Investment, Overhang, and Tax Policy
Mihir A. Desai
Harvard University and NBER
Austan D. Goolsbee
University of Chicago, American Bar Foundation and NBER
We thank Mark Veblen and James Zeitler for their invaluable research assistance and Alan Auerbach, Bill Brainard,
Kevin Hassett, John Leahy, George Perry, Joel Slemrod, and participants at the BPEA conference for their
comments. Dale Jorgenson was kind enough to provide tax term estimates. Desai thanks the Division of Research
at Harvard Business School for financial support.
Investment, Overhang and Tax Policy
high investment in the 1990s and abnormally low investment in the 2000s, despite several
major tax cuts intended to stimulate investment — prompts two questions that we tackle
in this paper: Did “capital overhang” contribute to the dramatic investment collapse of
the early 2000’s? and Why has fiscal policy been unable to revive investment? We use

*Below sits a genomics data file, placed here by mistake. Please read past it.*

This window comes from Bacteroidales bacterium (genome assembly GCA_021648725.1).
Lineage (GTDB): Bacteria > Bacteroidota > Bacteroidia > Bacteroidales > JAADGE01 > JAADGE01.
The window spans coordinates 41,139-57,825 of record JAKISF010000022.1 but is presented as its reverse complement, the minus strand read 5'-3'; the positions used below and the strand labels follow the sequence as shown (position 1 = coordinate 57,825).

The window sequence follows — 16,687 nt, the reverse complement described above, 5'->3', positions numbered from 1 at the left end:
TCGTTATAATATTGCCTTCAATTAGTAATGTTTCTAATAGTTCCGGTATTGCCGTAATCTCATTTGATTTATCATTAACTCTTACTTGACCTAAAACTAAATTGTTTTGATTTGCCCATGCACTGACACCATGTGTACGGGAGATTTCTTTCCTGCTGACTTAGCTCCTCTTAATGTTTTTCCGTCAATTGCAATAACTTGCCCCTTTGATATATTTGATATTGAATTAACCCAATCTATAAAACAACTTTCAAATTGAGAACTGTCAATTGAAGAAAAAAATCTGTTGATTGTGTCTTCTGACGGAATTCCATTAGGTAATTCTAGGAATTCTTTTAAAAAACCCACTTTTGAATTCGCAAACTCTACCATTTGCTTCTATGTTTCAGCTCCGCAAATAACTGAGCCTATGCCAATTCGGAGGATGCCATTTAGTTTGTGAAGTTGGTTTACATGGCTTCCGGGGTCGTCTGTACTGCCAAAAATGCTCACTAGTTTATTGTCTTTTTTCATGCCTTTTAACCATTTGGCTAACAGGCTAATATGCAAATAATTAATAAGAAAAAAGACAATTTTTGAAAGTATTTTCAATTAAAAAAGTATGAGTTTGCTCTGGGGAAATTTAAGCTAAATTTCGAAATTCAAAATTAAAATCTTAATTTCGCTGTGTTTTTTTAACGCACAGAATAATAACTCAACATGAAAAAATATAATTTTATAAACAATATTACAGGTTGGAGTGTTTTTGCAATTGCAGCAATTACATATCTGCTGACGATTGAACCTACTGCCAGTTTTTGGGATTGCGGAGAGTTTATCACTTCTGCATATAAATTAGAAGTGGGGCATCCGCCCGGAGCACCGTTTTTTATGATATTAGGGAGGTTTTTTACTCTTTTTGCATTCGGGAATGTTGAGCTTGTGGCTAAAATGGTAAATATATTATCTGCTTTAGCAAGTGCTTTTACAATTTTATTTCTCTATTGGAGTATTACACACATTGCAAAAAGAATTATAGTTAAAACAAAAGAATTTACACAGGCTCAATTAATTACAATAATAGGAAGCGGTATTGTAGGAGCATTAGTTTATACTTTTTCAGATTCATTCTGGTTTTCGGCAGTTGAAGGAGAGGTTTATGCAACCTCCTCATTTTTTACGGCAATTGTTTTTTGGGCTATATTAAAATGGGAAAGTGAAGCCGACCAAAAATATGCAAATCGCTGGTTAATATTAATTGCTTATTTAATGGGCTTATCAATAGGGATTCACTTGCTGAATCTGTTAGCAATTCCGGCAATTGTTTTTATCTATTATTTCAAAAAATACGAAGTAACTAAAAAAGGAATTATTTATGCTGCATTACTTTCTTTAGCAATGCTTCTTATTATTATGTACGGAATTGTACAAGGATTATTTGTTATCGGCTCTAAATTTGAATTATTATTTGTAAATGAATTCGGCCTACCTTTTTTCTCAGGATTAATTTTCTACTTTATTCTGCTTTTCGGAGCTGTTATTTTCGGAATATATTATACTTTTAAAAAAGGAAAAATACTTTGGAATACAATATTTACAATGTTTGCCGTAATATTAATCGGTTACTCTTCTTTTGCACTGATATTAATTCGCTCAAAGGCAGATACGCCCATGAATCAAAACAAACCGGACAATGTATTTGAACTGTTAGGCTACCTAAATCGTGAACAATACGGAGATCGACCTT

firm level evidence to show that capital overhang – the notion that the late 1990s stock
market bubble led to excess investment and prevented a rebound – is not a meaningful
factor in explaining the fall of investment. There is little correlation between the growth
of investment during the boom and the declines of investment during the bust across
industries, asset classes or firms. Nor did firms with larger growth during the boom
experience any reductions in sensitivity to fundamentals in the 2000s. We believe the
standard investment model continues to be quite relevant for studying investment. We
then modify the tax-adjusted q model to allow for clearer identification of tax effects in